Words and Their Impact

August 22, 2017
Anna Jankowska, LCPC

By Anna Jankowska, MA, CEAP, SAP, LCPC

Anna Jankowska is a mental health, addiction, and substance abuse counselor with over 17 years of experience and has specialized training and skill in working with individuals, groups and communities to improve mental health outcomes. NPI number: 1598843526

By CCI Team

We all grew up hearing the saying, “sticks and stones may break my bones, but words will never hurt me.” However, this statement isn’t entirely true. No matter the intention or meaning, words do have impact whether we like it or not.

When it comes to verbal abuse, many do not realize they were/are being verbally abused until much later on in life. In a Psychology Today article called “The Enduring Pain of Childhood Verbal Abuse” by Peg Streep, she references several individual’s stories of childhood verbal abuse. In the stories, every single individual described their abuse as something perceived as normal. Furthermore, each person expressed how they accepted the abused used and as a result they either tried to continually better themselves, or ignore the torrent of abuse directed towards them in an attempt to cope.

The article continues to cover key points such as the science behind the impact on words and the brain, the changes in the developing brain from abuse, and what recovery looks like for individuals who have suffered from verbal abuse. Signs of low self-esteem, an anxious form of attachment, and even depression tend to follow a childhood/lifetime of verbal abuse. Furthermore, verbal abuse has a tendency to lead to other major mental disorders. According to the APA, a study of 793 mothers and children was done where researchers asked the mothers if they have ever screamed at their kids or told them they didn’t love them or threatened to send them away (APA). According to the study, children who have experienced such verbal abuse were three times as likely to develop narcissistic, OCD, borderline, or paranoid personality disorders in adulthood (APA).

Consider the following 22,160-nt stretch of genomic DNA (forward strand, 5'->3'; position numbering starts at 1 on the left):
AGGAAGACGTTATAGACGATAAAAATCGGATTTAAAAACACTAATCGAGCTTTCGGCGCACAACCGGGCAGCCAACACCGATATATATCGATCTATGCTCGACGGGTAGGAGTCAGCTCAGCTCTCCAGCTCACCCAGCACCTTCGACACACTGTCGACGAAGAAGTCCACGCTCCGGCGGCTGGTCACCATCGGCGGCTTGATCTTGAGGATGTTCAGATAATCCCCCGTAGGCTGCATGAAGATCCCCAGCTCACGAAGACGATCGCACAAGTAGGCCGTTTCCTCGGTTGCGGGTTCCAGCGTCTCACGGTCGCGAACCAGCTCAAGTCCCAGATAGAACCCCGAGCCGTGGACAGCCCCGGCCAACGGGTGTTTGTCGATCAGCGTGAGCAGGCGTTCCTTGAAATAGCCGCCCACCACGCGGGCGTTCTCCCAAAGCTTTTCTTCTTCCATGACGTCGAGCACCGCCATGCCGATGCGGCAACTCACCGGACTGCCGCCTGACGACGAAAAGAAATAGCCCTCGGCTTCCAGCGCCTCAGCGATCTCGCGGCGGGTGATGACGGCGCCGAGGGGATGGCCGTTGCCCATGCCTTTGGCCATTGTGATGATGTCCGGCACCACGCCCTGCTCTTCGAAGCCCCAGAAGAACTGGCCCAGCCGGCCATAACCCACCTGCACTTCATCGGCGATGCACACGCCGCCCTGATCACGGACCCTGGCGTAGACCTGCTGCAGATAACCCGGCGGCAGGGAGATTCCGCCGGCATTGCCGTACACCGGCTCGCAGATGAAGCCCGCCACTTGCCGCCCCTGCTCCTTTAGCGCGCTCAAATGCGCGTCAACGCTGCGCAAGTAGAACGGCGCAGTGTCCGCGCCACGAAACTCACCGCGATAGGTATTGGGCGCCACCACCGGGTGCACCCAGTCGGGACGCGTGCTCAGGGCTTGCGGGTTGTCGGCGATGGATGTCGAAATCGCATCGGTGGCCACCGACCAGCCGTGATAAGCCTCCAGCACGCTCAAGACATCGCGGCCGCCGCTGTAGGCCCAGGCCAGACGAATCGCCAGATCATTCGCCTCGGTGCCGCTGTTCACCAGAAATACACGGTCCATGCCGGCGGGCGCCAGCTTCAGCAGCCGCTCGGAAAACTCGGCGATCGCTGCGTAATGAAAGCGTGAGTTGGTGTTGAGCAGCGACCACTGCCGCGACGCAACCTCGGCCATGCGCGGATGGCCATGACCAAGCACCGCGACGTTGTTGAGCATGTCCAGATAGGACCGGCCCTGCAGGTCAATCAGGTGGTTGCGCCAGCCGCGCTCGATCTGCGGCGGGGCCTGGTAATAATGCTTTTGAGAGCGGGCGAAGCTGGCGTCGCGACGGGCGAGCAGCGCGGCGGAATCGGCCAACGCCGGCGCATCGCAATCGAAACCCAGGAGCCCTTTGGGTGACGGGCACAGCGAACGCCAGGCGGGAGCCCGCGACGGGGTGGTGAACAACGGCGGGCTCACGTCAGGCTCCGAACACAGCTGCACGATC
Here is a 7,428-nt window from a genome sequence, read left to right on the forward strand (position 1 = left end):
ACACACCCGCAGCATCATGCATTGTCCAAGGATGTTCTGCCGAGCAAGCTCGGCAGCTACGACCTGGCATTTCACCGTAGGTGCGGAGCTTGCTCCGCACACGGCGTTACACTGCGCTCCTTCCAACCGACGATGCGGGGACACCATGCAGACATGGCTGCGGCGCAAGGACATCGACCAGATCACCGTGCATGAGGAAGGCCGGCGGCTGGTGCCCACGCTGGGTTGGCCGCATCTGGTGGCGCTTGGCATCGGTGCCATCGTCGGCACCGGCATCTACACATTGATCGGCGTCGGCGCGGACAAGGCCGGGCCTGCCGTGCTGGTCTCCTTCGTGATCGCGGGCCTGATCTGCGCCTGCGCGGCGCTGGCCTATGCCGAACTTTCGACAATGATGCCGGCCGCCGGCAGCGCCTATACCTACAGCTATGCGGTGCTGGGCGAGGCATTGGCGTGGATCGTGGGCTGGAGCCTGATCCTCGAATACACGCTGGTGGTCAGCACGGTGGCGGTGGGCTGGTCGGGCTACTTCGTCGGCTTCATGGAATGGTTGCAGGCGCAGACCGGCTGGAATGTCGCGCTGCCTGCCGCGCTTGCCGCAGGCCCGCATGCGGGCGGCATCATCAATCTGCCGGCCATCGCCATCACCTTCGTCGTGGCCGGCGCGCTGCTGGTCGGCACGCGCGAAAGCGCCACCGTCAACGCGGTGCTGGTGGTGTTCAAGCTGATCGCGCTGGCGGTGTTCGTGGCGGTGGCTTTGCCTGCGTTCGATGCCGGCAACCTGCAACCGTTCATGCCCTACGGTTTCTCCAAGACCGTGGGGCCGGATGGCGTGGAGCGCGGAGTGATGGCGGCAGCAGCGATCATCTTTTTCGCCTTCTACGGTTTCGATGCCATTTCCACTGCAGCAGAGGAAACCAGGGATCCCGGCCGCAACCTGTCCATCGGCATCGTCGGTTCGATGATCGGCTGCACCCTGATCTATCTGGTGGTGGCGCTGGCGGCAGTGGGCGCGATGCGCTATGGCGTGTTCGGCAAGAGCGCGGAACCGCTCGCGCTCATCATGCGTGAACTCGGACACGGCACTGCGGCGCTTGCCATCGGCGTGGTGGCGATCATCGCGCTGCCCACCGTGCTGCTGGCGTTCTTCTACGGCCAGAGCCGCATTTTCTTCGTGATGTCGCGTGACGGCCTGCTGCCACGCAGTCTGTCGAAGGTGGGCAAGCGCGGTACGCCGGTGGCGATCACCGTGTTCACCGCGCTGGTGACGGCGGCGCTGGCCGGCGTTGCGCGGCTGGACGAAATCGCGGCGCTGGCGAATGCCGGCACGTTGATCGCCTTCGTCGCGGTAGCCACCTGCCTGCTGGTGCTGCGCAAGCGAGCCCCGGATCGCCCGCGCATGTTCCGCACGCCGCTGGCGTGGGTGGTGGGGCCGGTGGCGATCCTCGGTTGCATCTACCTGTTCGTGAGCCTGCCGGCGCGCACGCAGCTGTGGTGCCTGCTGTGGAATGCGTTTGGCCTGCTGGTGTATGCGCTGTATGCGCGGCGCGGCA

According to Roy Baumeister from the article, he states, “We respond more deeply and quickly to criticism than to praise, for example, and remember the deflating or wounding remark with more exactness than the compliment. This applies to children as well as adults.” Especially with children, it inhibits their ability to develop emotional intelligence. When it comes to recovery, it has to start with realizing that there was even abuse in the first place and recognizing that it took place. Again, often times people don’t realize they were abused the duration of the childhood until much later. It is especially difficult to recover for many reasons: one has accepted societal notion that verbal abuse doesn’t pass on, “normalizing the household”, and more so when there is a desire to maintain a connection with the parent/family (Peg).

I am a firm believer that no matter the context of a situation, words have a strong say in our emotional well-being. Even friendly contexts or social settings, words of affirmation or negative jokes can go a long way, for the better or worse. From personal experience, I’ve learned to exercise caution. I’ve learned that no matter what may be going on in my day, I am still to treat someone respectfully and not let my negative events impact those around me, especially when someone around me could possibly be going through something too. In addition, I’ve learned that saying something nice or smiling may do more for someone then I realize. When we can exercise the fundamentals of caring is when the most growth, healing, and harmony will come together.



Baumeister, Roy and Ellen Bratslavsky, Catrin Finkenauer and Kathleen D. Vohs, “Bad is Stronger than Good,” Review of General Psychology (2001), vol.5, no.4, 323-370.

Gray, Kurt and Daniel M. Wegner, “The Sting of Intentional Pain,” Psychological Science(2008), vol. 19, number 12, 1260-1262.


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